Monday night in Washington DC, election eve, and who, apart from the pollsters, knows what to think? Hillary by two-to-four percent, that seems to be the final consensus of all their sampling, weighting, adjusting, tickling, divining and projecting as the grand kabuki drama of this year’s presidential race staggers toward its climax 24 hours from now and the foot-stomping, snarling and grimacing is done. Or do you ‘go with your gut’, as a Trump acolyte put it this afternoon while picking through a bargain bin of marked-down Hillary ’16 T-shirts at a shop on E Street specialising in electionabilia.
“Would they be discounting them if she had a chance?” wondered Emily Shernhoff, 47, who was visiting the US capital from Iowa and wanted some small-change gifts for Democrat friends back home. “They want the White House,” she began, paraphrasing an old gag, “but all they’ll get is a lousy T-shirt.”
As theories and auguries go, the 70% discount on Hillarywear seemed as good as any, possibly better than most. At the counter, the young black woman ringing up my purchases endorsed that particular prognostication more than somewhat. Who would win tomorrow’s vote, she was asked, going by the merchandise her store has been moving?
“Trump,” she said. “We’ve sold a lot more of his T-shirts than hers.”
So that must be why Hillary’s T-shirts are discounted.
“No, Trump’s are marked down too.”
I took the full-price unit back to the shelf, found the bargain bin and saved myself $12. At the counter once again, it was hard not to smile. The handsome T-shirt, in Republican red and bearing the Trump name above his campaign slogan, ‘Make America Great Again’, bears a label proclaiming it was made in Honduras – imported tariff-free under the NAFTA pact that the man whose cause it espouses has vowed to “renegotiate”, if not scrap altogether.
At a bar near Capitol Hill some hours later I met up with an old contact from the days when I covered the Pentagon and became intimately involved with the bang-for-buck reform movement that flourished during the near-indiscriminate military spending of the Reagan years. He’s retired now and likes neither Trump nor Clinton, but will vote tomorrow in Pennsylvania for the former. Trump, he speculated, will “do a Reagan” and spend big on weapons of one sort or another, but might just have the managerial nous to foil the desk generals’ empire-building.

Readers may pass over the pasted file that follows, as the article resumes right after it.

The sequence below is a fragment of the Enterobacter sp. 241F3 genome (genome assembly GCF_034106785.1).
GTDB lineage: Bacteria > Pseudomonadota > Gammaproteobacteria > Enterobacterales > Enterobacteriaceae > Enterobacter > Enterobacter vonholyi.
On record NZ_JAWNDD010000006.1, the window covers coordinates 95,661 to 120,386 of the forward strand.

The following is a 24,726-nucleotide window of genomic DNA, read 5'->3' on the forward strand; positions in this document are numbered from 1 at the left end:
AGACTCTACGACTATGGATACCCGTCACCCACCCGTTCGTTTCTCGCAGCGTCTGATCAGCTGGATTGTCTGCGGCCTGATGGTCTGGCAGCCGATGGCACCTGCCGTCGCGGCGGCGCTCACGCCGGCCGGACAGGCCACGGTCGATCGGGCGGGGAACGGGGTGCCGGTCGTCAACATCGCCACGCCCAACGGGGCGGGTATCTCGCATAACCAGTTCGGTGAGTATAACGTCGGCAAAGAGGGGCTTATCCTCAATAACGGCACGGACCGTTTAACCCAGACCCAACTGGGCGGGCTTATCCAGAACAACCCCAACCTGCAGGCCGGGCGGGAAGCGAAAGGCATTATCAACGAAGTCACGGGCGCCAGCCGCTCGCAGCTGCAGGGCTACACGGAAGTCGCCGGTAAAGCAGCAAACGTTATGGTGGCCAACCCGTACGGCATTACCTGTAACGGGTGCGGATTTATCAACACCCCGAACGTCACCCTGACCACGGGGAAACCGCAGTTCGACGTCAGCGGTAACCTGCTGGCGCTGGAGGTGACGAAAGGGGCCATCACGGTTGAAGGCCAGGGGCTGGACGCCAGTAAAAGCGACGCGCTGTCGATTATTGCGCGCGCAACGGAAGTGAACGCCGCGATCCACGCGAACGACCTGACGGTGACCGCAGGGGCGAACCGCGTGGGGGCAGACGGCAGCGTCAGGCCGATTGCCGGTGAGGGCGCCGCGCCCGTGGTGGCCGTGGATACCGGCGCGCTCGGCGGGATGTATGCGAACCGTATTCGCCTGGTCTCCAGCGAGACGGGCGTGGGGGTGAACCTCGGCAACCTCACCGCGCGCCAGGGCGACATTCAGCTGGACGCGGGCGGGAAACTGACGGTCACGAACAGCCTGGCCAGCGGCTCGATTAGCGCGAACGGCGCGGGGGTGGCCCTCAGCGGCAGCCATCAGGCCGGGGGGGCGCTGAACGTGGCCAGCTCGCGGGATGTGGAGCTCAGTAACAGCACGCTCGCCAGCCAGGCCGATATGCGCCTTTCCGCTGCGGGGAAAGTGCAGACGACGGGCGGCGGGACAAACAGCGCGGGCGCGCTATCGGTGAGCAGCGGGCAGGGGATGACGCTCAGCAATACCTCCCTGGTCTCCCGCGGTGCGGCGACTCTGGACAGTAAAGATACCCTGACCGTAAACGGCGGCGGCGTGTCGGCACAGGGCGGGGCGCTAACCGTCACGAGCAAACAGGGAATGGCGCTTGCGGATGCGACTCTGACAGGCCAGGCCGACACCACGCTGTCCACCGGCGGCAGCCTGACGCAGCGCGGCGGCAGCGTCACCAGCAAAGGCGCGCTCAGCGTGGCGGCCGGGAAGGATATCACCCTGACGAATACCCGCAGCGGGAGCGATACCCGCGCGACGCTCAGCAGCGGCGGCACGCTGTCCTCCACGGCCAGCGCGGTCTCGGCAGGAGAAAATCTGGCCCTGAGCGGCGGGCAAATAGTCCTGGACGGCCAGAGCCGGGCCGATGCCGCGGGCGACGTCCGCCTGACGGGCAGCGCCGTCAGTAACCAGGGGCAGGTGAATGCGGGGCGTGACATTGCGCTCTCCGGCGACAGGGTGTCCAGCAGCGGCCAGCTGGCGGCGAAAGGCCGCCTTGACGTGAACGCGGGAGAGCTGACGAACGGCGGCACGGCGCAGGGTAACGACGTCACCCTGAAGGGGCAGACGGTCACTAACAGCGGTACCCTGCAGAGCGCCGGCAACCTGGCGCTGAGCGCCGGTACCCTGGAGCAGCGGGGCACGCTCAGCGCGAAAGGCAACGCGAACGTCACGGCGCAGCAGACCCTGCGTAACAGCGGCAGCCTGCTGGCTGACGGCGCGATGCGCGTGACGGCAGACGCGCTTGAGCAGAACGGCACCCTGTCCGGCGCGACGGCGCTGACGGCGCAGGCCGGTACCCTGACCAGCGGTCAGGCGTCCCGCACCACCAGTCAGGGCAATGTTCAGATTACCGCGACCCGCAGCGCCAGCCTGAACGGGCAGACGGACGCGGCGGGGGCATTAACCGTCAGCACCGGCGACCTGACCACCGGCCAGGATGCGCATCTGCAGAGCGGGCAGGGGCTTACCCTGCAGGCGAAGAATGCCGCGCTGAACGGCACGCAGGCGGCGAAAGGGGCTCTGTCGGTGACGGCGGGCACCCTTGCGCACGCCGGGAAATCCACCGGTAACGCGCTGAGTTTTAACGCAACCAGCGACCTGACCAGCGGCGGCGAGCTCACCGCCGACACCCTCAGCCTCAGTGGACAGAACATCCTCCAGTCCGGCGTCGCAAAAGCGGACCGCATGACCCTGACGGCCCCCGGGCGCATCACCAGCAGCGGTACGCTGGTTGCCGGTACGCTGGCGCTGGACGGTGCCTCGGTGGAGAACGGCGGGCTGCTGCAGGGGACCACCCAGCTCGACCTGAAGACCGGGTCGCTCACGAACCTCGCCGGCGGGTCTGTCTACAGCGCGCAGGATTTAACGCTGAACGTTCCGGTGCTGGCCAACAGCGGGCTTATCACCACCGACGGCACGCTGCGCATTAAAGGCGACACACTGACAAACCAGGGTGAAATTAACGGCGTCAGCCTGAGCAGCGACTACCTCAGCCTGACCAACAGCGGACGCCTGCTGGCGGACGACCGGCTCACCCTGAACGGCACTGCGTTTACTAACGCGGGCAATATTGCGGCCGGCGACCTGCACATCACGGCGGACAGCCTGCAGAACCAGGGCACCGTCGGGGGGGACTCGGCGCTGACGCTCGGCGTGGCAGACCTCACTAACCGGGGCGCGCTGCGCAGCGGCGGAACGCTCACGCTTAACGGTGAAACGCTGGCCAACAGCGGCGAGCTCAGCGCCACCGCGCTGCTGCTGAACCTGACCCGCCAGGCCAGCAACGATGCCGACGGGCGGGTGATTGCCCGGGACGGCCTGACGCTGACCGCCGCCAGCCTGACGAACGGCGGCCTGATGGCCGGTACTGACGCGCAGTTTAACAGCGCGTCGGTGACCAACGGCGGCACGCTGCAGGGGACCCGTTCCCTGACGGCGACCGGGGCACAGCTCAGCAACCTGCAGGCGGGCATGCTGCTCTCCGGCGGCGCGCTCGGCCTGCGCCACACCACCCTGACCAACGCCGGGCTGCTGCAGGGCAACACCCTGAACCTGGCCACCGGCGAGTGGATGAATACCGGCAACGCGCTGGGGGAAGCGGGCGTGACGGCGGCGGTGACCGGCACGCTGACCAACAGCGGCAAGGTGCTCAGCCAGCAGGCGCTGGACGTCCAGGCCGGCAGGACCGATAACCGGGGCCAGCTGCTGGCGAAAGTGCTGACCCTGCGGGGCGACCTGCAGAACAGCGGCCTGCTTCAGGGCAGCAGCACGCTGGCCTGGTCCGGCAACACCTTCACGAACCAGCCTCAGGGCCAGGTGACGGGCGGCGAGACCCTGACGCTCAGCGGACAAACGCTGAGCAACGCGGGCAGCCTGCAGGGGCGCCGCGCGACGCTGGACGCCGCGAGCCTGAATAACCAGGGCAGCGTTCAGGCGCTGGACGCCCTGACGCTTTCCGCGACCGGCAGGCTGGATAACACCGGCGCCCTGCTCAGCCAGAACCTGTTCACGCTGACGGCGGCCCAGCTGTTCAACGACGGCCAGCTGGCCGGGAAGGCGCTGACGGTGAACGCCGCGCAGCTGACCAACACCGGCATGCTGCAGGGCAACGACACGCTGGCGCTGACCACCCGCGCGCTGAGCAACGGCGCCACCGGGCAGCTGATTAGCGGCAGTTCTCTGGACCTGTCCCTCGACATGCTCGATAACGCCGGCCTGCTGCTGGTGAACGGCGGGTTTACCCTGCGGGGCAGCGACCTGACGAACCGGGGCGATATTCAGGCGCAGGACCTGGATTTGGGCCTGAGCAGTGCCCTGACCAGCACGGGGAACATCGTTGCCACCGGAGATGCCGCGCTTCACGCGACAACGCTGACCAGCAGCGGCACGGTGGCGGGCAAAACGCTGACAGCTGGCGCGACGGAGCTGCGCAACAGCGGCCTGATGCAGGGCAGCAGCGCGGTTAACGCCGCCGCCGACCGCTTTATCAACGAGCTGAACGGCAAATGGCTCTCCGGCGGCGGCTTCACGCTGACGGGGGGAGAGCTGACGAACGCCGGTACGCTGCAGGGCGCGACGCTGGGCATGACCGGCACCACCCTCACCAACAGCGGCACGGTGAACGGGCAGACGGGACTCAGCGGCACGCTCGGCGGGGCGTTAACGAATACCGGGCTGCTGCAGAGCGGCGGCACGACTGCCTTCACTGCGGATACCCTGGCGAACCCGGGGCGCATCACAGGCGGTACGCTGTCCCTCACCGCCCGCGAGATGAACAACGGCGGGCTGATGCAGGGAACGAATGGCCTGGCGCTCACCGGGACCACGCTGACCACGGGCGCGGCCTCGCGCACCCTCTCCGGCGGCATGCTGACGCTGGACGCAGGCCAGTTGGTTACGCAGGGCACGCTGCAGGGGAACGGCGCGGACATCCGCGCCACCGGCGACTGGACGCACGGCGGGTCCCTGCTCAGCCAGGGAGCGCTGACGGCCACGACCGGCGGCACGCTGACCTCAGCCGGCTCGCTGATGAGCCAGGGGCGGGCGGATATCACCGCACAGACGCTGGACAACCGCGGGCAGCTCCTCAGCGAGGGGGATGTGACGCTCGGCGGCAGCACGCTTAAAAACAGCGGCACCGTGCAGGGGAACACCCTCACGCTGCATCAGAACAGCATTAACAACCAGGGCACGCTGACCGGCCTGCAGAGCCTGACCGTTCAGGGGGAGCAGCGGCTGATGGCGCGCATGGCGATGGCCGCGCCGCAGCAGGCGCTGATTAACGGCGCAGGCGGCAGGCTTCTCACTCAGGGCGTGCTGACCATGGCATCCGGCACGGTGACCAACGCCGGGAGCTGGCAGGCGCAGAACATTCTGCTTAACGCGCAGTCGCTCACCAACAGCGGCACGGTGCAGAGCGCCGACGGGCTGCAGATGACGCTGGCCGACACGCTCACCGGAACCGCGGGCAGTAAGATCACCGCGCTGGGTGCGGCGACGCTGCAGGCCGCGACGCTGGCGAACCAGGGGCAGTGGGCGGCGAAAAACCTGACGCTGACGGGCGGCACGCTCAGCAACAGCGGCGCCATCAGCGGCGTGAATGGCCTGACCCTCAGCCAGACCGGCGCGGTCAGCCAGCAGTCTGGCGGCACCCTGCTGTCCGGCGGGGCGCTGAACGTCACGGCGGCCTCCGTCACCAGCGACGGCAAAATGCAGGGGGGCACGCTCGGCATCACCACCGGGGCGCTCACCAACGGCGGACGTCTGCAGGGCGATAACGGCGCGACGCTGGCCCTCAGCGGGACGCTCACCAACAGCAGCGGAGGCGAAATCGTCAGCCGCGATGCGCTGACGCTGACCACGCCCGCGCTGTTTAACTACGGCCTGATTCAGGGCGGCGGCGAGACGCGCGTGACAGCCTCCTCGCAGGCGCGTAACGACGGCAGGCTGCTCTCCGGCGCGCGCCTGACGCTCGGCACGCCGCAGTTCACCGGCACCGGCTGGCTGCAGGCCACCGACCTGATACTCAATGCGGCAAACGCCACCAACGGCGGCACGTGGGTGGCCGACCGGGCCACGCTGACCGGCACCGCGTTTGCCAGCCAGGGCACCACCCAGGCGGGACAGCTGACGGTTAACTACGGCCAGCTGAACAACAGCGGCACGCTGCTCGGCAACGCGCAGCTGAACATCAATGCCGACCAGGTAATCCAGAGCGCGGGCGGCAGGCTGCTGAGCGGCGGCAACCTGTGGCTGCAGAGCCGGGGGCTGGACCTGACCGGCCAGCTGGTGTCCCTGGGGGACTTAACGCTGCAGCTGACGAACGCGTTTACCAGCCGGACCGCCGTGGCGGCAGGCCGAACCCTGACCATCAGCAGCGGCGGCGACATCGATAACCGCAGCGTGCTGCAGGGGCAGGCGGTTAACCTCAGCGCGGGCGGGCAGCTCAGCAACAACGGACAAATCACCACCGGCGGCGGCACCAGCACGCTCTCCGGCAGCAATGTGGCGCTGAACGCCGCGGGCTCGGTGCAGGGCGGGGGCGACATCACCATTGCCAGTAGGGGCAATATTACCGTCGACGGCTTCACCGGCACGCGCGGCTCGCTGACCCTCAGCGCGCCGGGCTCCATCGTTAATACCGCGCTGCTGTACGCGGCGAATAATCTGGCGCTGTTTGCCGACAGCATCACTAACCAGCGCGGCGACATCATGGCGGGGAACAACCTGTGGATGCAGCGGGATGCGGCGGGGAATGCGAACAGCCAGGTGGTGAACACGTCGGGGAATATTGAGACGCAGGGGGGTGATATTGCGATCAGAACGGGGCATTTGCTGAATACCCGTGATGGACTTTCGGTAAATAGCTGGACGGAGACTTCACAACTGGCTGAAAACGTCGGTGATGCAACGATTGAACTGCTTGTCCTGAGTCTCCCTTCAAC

“We don’t want any more F-35s,” he said, adding with a wry smile that there’s “only one Australia in the world stupid enough to buy our trash.” We toasted the F-111, M1 tank, the F-35 and, just to demonstrate that my friend still follows the absurdities of politically inspired materiel acquisitions, the French submarines that Malcolm Turnbull hopes will keep his South Australian seats afloat, at least for the next few elections.
Not much later the TV over the bar made mention of the latest poll numbers in my friend’s home state. Trump, it seemed, was equal or ahead, which explained why Hillary was making a last-minute dash to the City of Brotherly Love. Meanwhile, Trump was heading for Michigan, which hasn’t gone with a Republican presidential candidate since 1988, when the voters paid their respects to Ronald Reagan by giving his successor, Bush the Elder, their support. Once was enough. Four years later they backed Bill Clinton and have remained stoutly Democrat ever since.
Until now, that is, if the polls are calling it right. Hillary will be touching down there as well, frantic to keep what should have been a certain blue state in her column. And here’s the thing that must be worrying her to distraction: that touch of The Gipper which sets Trump apart. Like Ronaldus Magnus, he holds the press in contempt and, like the 40th president also, he talks directly to his audience. It was Reagan’s genius to snatch traditional blue-collar Americans from the Democratic heap. If Trump can do likewise in the states that matter most, the pollsters will be confounded.
Tomorrow we will know if it is to be Clinton or Trump, the Unspeakable or the Unpalatable.
What a choice! Then again, they said the same thing about Reagan in 1980 and he didn’t work out too badly.